Serving Our Students
Tim Hall, President, Mercy College
At Mercy College, we take seriously the obligation to serve our students. It is an obligation we inherited from the Sisters of Mercy, who gave the college its motto: inserviendo consumeri, “to be consumed in service.”
We don’t call the service owed to our students “customer service,” though, since we don’t think of our students as “customers,” any more than a physician would call her patients “customers” or a Jewish rabbi her congregants “customers.” In fact, our college founders would probably be astonished at the notion that service finds its highest expression when located in a commercial transaction. They would say, I think, “Can’t you imagine service in contexts other than where money is changing hands?” So, we serve our students, even though we don’t think of them as customers.
Our students can’t opt out of taking final exams or writing research papers “because they are paying our salaries.” That’s what makes them students and not simply customers. But even as students, they deserve our best service. Why?
First, because even though they may not be our customers, they are someone’s customers and they increasingly understand what good service looks like. Institutions interested in attracting today’s students can’t afford to have lousy cultures of service. Why should students put up with burdensome registration processes when they know what it’s like to shop on Amazon? Why should they tolerate inhospitable offices when they know what talking with a Zappos customer service representative is like? Asking these questions doesn’t mean students are “always right.” They aren’t. Excellent service to our students doesn’t assume that they are right, only that they deserve our respect.
Second, students deserve our best service because this kind of service contributes to their ultimate persistence and graduation. At Mercy College, we’re not interested in seeing students acquire a few college credits and a mountain of crippling college debt. We’re trying to structure our affairs to support our students’ ultimate success. For us, that means we are working every day to create conditions in which they will cross the finish line and graduate. Accordingly, once we admit students, we stop being preoccupied with whether they are “college ready.” At that point, we are laser-focused on whether we are “student ready.” For us, being student ready means being ready to offer our students the kind of service that will support their ultimate success. We think it’s better for them to spend time preparing for their classes rather than wandering around our campuses trying to handle some bit of college business, like getting a parking pass or making arrangements to obtain financial aid.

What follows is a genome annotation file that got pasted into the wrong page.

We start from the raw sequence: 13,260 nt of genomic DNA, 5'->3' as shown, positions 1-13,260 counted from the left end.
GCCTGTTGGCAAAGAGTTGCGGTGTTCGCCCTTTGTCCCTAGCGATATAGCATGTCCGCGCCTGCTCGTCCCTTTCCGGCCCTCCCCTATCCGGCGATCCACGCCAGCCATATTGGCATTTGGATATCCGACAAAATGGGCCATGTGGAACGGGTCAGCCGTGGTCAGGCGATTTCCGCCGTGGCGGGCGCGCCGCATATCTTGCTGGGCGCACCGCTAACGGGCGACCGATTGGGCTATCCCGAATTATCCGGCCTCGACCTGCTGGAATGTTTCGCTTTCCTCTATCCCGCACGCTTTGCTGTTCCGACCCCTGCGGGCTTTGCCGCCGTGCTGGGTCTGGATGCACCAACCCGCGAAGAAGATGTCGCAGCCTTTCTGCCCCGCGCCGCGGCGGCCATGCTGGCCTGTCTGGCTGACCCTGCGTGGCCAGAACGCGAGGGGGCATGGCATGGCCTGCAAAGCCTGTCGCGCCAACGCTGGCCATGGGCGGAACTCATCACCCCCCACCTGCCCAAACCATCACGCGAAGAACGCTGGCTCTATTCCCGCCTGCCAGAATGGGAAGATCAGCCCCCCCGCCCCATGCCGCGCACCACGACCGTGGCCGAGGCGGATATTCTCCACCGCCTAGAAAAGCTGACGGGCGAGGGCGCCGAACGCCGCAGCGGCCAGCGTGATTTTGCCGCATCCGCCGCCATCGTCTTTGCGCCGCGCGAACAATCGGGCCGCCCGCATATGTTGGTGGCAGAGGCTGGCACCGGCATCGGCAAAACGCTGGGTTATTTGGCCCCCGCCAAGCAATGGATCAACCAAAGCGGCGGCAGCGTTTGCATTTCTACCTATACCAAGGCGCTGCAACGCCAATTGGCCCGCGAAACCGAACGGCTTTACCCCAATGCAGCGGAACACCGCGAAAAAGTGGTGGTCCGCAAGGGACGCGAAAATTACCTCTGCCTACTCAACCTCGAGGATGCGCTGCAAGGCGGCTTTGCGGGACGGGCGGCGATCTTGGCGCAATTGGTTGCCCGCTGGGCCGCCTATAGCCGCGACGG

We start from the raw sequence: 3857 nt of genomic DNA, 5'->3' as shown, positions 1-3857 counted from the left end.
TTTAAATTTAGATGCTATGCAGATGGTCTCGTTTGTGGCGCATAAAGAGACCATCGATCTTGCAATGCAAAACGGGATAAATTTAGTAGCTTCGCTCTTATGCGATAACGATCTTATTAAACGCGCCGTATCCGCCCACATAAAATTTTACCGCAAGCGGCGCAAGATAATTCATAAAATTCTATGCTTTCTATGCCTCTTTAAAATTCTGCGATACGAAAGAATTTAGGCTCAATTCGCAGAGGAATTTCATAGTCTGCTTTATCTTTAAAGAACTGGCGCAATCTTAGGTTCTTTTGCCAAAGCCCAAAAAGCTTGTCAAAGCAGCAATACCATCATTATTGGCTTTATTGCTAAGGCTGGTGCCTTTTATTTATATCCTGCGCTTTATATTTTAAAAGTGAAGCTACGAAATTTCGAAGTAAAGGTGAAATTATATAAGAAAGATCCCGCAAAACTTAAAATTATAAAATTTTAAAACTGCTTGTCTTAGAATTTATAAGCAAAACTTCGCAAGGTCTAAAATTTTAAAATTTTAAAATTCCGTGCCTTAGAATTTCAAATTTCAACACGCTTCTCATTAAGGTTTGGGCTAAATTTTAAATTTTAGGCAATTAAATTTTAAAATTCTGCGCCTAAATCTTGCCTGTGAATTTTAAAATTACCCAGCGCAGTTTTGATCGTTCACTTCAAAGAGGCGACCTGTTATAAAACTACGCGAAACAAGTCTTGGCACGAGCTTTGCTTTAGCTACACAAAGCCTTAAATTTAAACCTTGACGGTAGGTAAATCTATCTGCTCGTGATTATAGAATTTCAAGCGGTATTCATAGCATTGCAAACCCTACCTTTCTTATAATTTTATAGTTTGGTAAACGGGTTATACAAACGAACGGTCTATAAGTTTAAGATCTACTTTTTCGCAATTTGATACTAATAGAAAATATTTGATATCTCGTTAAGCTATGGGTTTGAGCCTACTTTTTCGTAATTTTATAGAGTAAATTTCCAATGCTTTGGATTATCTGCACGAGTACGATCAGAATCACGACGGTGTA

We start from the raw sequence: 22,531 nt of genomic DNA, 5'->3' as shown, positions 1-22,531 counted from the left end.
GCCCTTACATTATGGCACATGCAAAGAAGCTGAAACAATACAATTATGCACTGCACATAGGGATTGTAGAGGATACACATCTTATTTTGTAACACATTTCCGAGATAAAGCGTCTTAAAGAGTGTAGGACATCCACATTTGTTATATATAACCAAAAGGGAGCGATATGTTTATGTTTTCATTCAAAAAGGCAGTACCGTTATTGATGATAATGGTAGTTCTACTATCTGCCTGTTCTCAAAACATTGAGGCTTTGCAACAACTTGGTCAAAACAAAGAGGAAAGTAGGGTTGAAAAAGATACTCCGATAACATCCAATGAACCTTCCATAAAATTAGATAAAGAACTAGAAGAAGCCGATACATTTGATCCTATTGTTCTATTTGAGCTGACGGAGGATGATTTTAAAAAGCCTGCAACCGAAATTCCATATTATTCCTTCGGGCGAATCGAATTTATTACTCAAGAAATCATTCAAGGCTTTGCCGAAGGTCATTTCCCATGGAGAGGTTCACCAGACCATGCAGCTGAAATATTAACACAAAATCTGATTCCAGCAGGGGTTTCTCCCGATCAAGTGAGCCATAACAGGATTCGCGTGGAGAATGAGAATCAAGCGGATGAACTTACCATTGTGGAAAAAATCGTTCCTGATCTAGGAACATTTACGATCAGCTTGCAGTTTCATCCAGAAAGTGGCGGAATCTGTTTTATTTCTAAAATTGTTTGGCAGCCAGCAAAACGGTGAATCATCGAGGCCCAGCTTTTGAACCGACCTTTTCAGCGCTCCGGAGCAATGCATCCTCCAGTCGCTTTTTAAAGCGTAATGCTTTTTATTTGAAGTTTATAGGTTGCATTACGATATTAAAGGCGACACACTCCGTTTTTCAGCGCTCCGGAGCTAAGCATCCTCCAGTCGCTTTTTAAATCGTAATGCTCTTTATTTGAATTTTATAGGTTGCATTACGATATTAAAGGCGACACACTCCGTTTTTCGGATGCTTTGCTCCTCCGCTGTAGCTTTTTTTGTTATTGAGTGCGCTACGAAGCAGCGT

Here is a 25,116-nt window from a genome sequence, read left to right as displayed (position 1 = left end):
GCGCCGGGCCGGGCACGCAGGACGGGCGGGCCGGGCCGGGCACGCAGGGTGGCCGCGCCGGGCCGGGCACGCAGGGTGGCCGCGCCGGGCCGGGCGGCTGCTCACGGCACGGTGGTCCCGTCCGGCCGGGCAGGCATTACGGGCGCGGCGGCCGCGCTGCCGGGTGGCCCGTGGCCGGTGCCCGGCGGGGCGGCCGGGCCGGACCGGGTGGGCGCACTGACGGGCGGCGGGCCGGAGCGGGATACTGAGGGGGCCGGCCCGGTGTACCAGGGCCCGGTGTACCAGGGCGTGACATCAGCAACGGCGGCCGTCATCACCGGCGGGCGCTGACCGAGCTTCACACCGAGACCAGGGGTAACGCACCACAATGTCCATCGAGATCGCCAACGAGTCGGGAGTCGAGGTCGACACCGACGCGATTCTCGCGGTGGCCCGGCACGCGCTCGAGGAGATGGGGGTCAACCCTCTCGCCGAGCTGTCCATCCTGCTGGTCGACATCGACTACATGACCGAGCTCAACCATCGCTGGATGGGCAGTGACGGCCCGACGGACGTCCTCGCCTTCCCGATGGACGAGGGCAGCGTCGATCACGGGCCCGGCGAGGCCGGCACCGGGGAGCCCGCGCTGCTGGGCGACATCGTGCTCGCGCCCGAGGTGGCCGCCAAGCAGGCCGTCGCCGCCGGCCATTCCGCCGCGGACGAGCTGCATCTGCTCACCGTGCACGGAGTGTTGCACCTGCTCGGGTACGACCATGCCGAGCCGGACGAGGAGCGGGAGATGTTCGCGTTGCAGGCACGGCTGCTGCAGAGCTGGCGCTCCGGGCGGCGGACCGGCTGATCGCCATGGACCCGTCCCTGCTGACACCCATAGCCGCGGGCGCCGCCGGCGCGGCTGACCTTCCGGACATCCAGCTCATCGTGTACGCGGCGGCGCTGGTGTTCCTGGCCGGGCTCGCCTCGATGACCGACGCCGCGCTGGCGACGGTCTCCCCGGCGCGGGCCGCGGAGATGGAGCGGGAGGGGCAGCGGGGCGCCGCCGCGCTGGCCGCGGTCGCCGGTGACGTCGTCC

Service excellence has joined a roster of success-oriented strategies at Mercy College. We know there are strategies—mostly at scale—that impact all or most of our students and create an academic environment where our students are more likely to succeed. We call these strategies collectively the Mercy Success Toolkit. The toolkit consists of practices such as intrusive advising, co-requisite remediation, guided pathways, and choice architecture. Across the past ten years, the Mercy Success Toolkit has seen our freshmen retention rates increase by fourteen percentage points. Service excellence, the excellence our students deserve even if they are not our customers, is a key element of increased success for our students. #